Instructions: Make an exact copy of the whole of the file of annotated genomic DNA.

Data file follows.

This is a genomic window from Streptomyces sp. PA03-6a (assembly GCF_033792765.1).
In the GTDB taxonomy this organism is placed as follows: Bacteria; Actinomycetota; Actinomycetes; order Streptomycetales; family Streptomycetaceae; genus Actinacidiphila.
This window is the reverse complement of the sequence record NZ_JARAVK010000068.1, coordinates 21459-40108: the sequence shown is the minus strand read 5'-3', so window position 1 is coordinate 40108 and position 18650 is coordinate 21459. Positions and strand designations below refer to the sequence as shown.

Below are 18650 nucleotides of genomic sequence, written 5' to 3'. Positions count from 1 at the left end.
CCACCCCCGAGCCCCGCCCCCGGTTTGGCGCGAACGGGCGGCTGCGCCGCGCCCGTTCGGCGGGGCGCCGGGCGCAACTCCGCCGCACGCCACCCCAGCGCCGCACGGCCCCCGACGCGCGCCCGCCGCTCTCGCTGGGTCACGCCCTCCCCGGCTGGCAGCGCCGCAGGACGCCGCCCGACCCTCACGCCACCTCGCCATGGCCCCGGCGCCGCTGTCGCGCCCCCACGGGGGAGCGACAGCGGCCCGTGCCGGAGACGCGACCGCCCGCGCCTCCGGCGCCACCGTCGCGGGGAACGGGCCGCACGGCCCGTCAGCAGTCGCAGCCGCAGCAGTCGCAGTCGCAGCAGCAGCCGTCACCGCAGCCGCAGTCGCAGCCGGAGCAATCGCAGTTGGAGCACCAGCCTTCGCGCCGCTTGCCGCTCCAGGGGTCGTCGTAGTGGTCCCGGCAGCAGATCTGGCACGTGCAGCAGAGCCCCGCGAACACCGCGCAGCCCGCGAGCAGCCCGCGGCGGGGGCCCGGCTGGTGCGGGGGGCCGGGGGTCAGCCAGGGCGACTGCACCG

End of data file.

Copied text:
This is a genomic window from Streptomyces sp. PA03-6a (assembly GCF_033792765.1).
In the GTDB taxonomy this organism is placed as follows: Bacteria; Actinomycetota; Actinomycetes; order Streptomycetales; family Streptomycetaceae; genus Actinacidiphila.
This window is the reverse complement of the sequence record NZ_JARAVK010000068.1, coordinates 21459-40108: the sequence shown is the minus strand read 5'-3', so window position 1 is coordinate 40108 and position 18650 is coordinate 21459. Positions and strand designations below refer to the sequence as shown.

Below are 18650 nucleotides of genomic sequence, written 5' to 3'. Positions count from 1 at the left end.
CCACCCCCGAGCCCCGCCCCCGGTTTGGCGCGAACGGGCGGCTGCGCCGCGCCCGTTCGGCGGGGCGCCGGGCGCAACTCCGCCGCACGCCACCCCAGCGCCGCACGGCCCCCGACGCGCGCCCGCCGCTCTCGCTGGGTCACGCCCTCCCCGGCTGGCAGCGCCGCAGGACGCCGCCCGACCCTCACGCCACCTCGCCATGGCCCCGGCGCCGCTGTCGCGCCCCCACGGGGGAGCGACAGCGGCCCGTGCCGGAGACGCGACCGCCCGCGCCTCCGGCGCCACCGTCGCGGGGAACGGGCCGCACGGCCCGTCAGCAGTCGCAGCCGCAGCAGTCGCAGTCGCAGCAGCAGCCGTCACCGCAGCCGCAGTCGCAGCCGGAGCAATCGCAGTTGGAGCACCAGCCTTCGCGCCGCTTGCCGCTCCAGGGGTCGTCGTAGTGGTCCCGGCAGCAGATCTGGCACGTGCAGCAGAGCCCCGCGAACACCGCGCAGCCCGCGAGCAGCCCGCGGCGGGGGCCCGGCTGGTGCGGGGGGCCGGGGGTCAGCCAGGGCGACTGCACCG